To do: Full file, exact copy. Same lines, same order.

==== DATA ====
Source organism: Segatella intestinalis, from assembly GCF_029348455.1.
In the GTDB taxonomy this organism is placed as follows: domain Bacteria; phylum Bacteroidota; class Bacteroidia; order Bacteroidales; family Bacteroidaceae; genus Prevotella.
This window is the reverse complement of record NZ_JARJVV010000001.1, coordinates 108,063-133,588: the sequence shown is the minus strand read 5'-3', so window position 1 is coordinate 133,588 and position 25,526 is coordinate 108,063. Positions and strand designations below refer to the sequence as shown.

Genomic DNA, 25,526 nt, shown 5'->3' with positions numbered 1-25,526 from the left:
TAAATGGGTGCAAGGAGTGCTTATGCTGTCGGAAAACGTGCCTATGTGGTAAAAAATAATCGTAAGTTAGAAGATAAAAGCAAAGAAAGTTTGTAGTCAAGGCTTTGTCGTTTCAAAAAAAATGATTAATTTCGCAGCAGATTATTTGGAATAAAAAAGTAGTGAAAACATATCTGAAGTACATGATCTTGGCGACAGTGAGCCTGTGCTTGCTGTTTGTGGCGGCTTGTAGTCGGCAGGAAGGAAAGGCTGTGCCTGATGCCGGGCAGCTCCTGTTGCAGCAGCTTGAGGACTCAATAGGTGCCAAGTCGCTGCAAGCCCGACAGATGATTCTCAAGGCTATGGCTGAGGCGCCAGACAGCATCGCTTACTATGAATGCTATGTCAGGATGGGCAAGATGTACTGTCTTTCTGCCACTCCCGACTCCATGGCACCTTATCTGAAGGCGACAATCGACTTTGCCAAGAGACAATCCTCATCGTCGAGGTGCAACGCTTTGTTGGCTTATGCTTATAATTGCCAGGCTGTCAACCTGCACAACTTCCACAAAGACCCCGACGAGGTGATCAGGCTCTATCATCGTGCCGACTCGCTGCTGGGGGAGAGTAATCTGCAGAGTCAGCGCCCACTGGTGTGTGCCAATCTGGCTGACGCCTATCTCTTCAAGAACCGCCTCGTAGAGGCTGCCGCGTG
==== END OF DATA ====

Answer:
Source organism: Segatella intestinalis, from assembly GCF_029348455.1.
In the GTDB taxonomy this organism is placed as follows: domain Bacteria; phylum Bacteroidota; class Bacteroidia; order Bacteroidales; family Bacteroidaceae; genus Prevotella.
This window is the reverse complement of record NZ_JARJVV010000001.1, coordinates 108,063-133,588: the sequence shown is the minus strand read 5'-3', so window position 1 is coordinate 133,588 and position 25,526 is coordinate 108,063. Positions and strand designations below refer to the sequence as shown.

Genomic DNA, 25,526 nt, shown 5'->3' with positions numbered 1-25,526 from the left:
TAAATGGGTGCAAGGAGTGCTTATGCTGTCGGAAAACGTGCCTATGTGGTAAAAAATAATCGTAAGTTAGAAGATAAAAGCAAAGAAAGTTTGTAGTCAAGGCTTTGTCGTTTCAAAAAAAATGATTAATTTCGCAGCAGATTATTTGGAATAAAAAAGTAGTGAAAACATATCTGAAGTACATGATCTTGGCGACAGTGAGCCTGTGCTTGCTGTTTGTGGCGGCTTGTAGTCGGCAGGAAGGAAAGGCTGTGCCTGATGCCGGGCAGCTCCTGTTGCAGCAGCTTGAGGACTCAATAGGTGCCAAGTCGCTGCAAGCCCGACAGATGATTCTCAAGGCTATGGCTGAGGCGCCAGACAGCATCGCTTACTATGAATGCTATGTCAGGATGGGCAAGATGTACTGTCTTTCTGCCACTCCCGACTCCATGGCACCTTATCTGAAGGCGACAATCGACTTTGCCAAGAGACAATCCTCATCGTCGAGGTGCAACGCTTTGTTGGCTTATGCTTATAATTGCCAGGCTGTCAACCTGCACAACTTCCACAAAGACCCCGACGAGGTGATCAGGCTCTATCATCGTGCCGACTCGCTGCTGGGGGAGAGTAATCTGCAGAGTCAGCGCCCACTGGTGTGTGCCAATCTGGCTGACGCCTATCTCTTCAAGAACCGCCTCGTAGAGGCTGCCGCGTG